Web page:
Microsoft recently reminded Enterprise and Education users of Windows 10, version 20H2 that it is about to reach its end of servicing (EOS) on May 9, 2023. With this, the software giant reiterated that Windows 10 22H2 is already in its final rollout phase and it is now “offering this update to an expanded set of eligible devices running Windows 10, version 20H2 and later versions.”
Users that will be affected by the upcoming Windows 10 20H2 EOS are the editions released in October 2020, including Windows 10 Enterprise, version 20H2; Windows 10 Enterprise multi-session, version 20H2; Windows 10 Education, version 20H2; and Windows 10 IoT Enterprise, version 20H2.
Once Windows 10 20H2 reaches its EOS, users will no longer be provided security updates. With this, the only option is to update the device to the latest version of Windows 10 or upgrade to Windows 11 to continue getting support.
On a positive note, Microsoft said that getting the Windows 10 22H2 version should no longer be a problem since it is now designated for broad deployment.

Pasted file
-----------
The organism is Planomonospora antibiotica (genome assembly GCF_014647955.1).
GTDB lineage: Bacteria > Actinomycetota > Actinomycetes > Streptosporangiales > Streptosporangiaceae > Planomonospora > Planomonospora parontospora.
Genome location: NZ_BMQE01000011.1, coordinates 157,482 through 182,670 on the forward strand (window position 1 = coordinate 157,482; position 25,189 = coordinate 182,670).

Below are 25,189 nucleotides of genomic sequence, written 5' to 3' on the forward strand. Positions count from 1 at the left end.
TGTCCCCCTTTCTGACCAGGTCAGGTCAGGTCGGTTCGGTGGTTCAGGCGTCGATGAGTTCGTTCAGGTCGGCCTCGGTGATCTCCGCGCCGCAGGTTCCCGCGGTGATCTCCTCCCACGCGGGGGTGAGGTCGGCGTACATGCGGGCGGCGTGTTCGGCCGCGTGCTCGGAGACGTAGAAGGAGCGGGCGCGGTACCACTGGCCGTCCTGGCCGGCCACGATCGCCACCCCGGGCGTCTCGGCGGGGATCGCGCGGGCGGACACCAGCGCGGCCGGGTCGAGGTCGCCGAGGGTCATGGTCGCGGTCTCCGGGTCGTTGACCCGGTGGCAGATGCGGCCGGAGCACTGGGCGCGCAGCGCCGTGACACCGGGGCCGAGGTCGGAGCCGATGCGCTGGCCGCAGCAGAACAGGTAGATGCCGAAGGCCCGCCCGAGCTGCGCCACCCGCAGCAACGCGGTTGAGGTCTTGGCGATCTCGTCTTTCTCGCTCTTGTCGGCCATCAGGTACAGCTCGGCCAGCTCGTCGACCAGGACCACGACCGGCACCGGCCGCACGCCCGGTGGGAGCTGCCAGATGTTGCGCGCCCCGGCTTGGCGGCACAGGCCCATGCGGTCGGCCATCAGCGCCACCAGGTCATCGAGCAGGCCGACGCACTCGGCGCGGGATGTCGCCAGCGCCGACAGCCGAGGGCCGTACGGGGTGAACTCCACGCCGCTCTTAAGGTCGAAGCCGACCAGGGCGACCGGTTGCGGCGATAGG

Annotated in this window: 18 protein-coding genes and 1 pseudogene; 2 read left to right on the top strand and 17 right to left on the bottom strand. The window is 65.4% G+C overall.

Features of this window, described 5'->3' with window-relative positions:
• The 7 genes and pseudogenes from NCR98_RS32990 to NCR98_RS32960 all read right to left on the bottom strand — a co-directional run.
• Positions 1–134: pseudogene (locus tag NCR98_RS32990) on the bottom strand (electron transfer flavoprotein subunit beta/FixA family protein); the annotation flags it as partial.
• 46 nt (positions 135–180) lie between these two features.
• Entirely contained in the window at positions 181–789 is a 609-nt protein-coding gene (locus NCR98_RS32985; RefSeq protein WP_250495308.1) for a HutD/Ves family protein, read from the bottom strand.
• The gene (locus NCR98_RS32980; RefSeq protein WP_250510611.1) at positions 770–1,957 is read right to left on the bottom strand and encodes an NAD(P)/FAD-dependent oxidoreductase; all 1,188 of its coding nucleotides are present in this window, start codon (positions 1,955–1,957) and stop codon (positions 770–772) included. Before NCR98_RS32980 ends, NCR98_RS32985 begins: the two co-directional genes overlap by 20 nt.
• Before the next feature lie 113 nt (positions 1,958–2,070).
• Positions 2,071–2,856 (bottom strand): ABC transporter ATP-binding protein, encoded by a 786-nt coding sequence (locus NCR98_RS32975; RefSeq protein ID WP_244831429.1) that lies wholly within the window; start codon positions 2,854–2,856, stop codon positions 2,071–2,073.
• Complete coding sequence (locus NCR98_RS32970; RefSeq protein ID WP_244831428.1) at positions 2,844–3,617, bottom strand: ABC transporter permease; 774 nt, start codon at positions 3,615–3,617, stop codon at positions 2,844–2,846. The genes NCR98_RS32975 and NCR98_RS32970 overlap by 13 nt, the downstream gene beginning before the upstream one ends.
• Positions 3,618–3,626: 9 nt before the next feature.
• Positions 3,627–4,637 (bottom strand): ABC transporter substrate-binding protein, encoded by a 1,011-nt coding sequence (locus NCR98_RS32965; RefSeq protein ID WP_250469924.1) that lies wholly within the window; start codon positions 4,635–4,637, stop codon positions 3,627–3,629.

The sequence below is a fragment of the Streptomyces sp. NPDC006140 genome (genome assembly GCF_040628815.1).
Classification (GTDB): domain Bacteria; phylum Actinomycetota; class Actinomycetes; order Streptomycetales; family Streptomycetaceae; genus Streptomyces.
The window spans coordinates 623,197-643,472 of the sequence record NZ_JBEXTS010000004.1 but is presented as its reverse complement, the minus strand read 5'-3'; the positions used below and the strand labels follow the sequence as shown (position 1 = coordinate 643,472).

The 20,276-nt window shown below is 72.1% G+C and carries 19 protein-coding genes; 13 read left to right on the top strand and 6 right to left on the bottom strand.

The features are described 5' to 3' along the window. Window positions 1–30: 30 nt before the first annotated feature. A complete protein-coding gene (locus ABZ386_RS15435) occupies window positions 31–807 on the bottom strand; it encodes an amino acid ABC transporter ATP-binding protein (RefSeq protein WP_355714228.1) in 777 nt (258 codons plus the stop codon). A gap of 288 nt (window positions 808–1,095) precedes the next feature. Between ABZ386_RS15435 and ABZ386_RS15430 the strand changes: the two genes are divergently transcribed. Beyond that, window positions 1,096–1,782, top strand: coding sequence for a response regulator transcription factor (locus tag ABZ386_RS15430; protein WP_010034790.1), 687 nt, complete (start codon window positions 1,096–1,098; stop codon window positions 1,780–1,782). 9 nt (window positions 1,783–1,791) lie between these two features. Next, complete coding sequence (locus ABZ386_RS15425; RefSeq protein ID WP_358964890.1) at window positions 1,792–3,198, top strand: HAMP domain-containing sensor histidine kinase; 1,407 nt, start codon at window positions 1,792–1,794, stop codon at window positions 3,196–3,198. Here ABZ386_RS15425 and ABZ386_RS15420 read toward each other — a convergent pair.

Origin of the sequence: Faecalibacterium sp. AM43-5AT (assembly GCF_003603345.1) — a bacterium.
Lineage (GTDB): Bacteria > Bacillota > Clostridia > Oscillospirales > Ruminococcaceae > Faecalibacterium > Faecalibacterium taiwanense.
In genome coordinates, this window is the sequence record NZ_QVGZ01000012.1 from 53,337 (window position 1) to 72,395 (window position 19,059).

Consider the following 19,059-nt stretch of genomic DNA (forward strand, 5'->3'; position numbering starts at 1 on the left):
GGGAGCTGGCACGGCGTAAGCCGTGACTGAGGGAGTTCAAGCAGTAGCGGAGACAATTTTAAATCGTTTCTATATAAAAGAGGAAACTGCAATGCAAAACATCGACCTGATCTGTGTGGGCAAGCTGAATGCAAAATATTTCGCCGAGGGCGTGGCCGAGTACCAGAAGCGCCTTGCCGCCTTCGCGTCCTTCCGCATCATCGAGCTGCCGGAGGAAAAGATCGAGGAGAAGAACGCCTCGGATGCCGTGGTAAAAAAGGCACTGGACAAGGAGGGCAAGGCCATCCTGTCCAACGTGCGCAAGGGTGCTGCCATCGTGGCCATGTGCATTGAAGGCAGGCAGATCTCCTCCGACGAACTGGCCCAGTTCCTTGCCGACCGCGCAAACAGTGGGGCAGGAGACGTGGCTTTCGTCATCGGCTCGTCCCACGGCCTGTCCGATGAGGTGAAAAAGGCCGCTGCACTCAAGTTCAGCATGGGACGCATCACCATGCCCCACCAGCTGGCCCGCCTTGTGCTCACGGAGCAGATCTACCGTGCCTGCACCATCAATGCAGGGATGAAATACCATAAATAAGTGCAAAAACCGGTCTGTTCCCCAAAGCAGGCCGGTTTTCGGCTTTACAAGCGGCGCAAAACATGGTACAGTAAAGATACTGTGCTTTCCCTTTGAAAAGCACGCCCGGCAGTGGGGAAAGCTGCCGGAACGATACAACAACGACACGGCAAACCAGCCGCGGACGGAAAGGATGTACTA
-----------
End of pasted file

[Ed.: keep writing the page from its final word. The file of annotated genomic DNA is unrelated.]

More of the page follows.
“As part of the broad deployment phase, Microsoft is offering this update to an expanded set of eligible devices running Windows 10, version 20H2 and later versions,” Microsoft explains on its Windows Health Dashboard. “Devices currently on Windows 10, version 20H2 or newer will have a fast installation experience because this feature update will install like a monthly update.”
Users of eligible Windows 10 20H2 devices can now check their Windows Update Settings and select “Check for updates” to check for the update. Once ready, an option for “Download and install” will appear on their machines.
The reminder has come as Microsoft continues to encourage its customers to update to the latest versions of their OS. Apart from Windows 10 20H2 users, Microsoft has also reminded Windows 11 21H2 users before. However, in January, the company said that given Windows 11 21H2 is about to reach its EOS on October 10, it would start automatically updating such devices to Windows 11 22H2. The same thing could happen soon to Windows 10 20H2 users still refusing to update their devices to the latest version.